Real Madrid: Is there a place for Takefusa Kubo in the first team squad next season?

Takefusa Kubo (Photo by Cristian Trujillo/Quality Sport Images/Getty Images)
Takefusa Kubo (Photo by Cristian Trujillo/Quality Sport Images/Getty Images) /

Recent reports have suggested that Real Madrid are hopeful that Vinicius will soon be receiving his Spanish citizenship. By receiving citizenship, Vinicius would free up one of the three non-EU spots in the squad that he currently occupies along with Eder Militao and Rodrygo. If the spot is to be freed up by this summer, there is one player that the staff at Real Madrid are eager to give it to, Takefusa Kubo.

The young Japanese international was purchased by the club from FC Tokyo in the summer of 2019 for a mere €2 million. After it was decided that he was too good to play for Castilla, Kubo has spent the last three years playing in La Liga, going on four different loan spells and currently playing for Mallorca, the team that he joined in his first loan move. Real Madrid are already preparing for the case that Vinicius doesn’t receive his citizenship in the summer, which would lead to a fifth loan move for Kubo, but the possibility of the non-EU spot freeing up and giving Kubo a place in the squad next season is worth exploring.

Kubo’s La Liga career so far

Real Madrid’s initial plan for Kubo was for him to play for Castilla in the 2019/20 season, but after impressing in preseason friendlies with the first team, and performing far above the level of the Spanish third tier in preseason friendlies with Castilla, it was decided that Kubo would spend the season playing on loan for a La Liga side. Recently promoted Mallorca ended up being the choice for Kubo’s destination.

The then-18-year-old certainly proved that he was ready for top-flight football in Spain. Kubo thrived with Mallorca as he established himself as one of the best creative attackers in La Liga. His final tallies for the season were 4 goals and 5 assists in 35 appearances, but here are some of the stat categories that proved how special his performances were, as Kubo placed in the:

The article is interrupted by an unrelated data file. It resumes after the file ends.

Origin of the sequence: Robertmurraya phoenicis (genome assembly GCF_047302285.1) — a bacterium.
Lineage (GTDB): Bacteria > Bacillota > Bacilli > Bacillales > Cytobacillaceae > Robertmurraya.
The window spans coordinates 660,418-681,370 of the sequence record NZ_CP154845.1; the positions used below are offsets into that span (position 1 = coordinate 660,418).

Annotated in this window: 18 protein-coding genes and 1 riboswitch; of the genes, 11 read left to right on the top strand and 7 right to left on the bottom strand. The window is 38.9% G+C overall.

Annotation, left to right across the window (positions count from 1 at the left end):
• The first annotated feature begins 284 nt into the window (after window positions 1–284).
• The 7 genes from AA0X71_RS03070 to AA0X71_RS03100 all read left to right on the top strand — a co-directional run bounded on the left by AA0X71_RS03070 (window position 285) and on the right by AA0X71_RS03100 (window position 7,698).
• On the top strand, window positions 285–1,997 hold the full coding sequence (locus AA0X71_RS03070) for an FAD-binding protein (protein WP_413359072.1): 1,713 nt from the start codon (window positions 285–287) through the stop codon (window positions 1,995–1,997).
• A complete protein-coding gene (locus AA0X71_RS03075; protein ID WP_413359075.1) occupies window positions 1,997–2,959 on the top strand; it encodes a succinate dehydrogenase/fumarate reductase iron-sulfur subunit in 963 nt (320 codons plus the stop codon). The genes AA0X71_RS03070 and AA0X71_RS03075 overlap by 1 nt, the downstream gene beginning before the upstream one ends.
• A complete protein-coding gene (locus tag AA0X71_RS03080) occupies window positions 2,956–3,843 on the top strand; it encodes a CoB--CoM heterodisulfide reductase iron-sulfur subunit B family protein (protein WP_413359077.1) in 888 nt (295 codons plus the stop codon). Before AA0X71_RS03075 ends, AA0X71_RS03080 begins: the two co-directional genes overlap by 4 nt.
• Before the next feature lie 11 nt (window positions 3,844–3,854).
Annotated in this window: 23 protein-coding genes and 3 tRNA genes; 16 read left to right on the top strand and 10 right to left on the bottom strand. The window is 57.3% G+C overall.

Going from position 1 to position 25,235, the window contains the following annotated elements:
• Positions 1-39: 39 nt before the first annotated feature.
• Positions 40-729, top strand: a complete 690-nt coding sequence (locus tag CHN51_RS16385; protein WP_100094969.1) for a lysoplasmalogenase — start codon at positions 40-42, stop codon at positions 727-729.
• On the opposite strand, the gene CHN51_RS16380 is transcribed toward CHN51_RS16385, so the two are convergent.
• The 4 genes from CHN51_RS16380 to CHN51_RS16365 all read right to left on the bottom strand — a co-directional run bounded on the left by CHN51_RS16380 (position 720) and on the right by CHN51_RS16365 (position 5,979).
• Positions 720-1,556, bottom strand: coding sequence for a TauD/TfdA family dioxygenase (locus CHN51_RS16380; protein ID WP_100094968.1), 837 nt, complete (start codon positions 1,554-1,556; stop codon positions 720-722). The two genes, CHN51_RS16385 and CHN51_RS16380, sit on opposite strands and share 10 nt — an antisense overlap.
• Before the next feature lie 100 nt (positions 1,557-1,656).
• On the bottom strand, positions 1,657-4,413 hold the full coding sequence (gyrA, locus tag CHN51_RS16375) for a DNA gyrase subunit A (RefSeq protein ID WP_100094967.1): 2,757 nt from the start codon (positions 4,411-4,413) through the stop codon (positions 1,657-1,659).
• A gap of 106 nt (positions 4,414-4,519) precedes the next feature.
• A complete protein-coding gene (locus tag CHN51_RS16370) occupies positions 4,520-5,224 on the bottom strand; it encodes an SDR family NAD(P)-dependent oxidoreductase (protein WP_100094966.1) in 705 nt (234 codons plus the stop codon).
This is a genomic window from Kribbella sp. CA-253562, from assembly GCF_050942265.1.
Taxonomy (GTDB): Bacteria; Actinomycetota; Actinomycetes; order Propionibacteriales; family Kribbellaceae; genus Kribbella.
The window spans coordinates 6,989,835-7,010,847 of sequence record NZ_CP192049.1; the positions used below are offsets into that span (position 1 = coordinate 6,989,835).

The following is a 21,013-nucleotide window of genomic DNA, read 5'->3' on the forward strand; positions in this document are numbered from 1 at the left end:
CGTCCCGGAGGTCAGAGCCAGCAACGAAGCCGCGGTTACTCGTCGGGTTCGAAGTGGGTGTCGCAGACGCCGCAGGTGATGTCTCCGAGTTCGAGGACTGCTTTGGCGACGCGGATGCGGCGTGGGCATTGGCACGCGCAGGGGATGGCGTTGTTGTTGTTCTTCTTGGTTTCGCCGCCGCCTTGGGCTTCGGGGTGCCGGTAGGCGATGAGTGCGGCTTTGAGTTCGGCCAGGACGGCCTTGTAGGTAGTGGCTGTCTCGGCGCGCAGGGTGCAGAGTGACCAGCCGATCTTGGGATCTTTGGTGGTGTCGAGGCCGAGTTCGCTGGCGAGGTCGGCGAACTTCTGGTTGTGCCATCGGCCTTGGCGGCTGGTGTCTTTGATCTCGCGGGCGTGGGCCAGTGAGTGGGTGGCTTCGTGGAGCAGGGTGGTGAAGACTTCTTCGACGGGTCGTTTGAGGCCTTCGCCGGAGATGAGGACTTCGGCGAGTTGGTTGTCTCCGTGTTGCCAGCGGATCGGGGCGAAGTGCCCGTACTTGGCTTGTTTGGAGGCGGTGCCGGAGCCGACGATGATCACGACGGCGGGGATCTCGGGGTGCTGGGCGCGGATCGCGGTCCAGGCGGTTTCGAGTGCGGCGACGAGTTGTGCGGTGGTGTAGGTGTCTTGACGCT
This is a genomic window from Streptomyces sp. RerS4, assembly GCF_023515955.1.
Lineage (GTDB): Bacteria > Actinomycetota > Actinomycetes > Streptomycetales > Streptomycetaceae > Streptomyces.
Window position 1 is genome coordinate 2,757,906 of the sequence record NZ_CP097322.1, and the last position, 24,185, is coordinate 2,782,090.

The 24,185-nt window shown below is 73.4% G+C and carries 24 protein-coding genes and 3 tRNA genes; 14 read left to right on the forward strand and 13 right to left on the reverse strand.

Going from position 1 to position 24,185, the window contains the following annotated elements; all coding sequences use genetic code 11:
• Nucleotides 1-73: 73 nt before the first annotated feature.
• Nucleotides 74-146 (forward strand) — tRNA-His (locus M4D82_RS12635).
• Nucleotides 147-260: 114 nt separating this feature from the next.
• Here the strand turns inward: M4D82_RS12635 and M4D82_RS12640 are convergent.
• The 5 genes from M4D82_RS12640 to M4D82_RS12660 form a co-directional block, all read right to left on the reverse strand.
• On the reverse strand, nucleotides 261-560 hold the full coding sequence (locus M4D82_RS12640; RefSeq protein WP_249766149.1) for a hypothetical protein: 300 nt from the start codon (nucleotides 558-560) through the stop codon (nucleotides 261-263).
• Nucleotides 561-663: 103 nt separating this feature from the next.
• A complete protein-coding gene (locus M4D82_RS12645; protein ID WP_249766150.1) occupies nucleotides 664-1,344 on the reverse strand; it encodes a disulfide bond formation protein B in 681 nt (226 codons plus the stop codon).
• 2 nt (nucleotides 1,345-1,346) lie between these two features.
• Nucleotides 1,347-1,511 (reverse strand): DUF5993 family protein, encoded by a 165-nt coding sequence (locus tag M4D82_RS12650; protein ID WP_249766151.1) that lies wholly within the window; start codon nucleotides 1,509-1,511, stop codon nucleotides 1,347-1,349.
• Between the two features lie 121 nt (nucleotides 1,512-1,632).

• 81st percentile for shot-creating actions
  • 96th percentile for goal-creating actions
  • 91st percentile for dribbles completed
  • 93rd percentile for players dribbled past
  • 86th percentile for progressive carries
  • 81st percentile for progressive carrying distance

These stats prove Kubo’s abilities as an elite dribbler and playmaker who creates many chances for his team.

Mallorca, Takefusa Kubo (Photo by Quality Sport Images/Getty Images)
Mallorca, Takefusa Kubo (Photo by Quality Sport Images/Getty Images) /

Following Mallorca’s relegation at the end of the season, Kubo’s next loan move saw him go to a team that provided quite the upgrade in level as he signed for Villarreal, a team playing in European competition. Unfortunately, this move didn’t quite end up being smooth sailing for him. Unai Emery gave him very few minutes off the bench in the first few games of the league campaign, and he kept testing Kubo in different positions each time he played him.

Kubo did get to start in all of Villarreal’s Europa League group stage matches, and as my colleague Hridyam Arora noted in his analysis of Kubo’s Villarreal stint, he managed to show sparks of his talent in these matches, recording 1 goal and 3 assists in the Europa League as opposed to zero goals/assists in La Liga and the Copa del Rey. However, those sparks failed to transition into consistent performances, as Kubo often ended up being a bystander in many of his matches, almost not putting in the effort to be of any good use.

Villarreal, Takefusa Kubo
Villarreal, Takefusa Kubo (Photo by David Ramos/Getty Images) /

It seemed that Kubo struggled with not having the keys to the attack, as well as having to play a role in a system that limited his freedom. This led to Real Madrid and Villarreal agreeing to end the loan deal after only 6 months, deciding that Kubo and Emery’s side weren’t the best fit for each other.

Following the end of that loan, Kubo was then sent to Getafe in January of last season, which allowed him to spend the rest of the campaign living in Madrid. However, placing Kubo in yet another situation where he was playing for a team that had a rigid system such as the notorious Getafe of Jose Bordalas proved to be a similar struggle for the youngster. He managed to record a goal and an assist in 18 La Liga appearances, but he was unimpressive for the most part, only playing 44.5 minutes per game.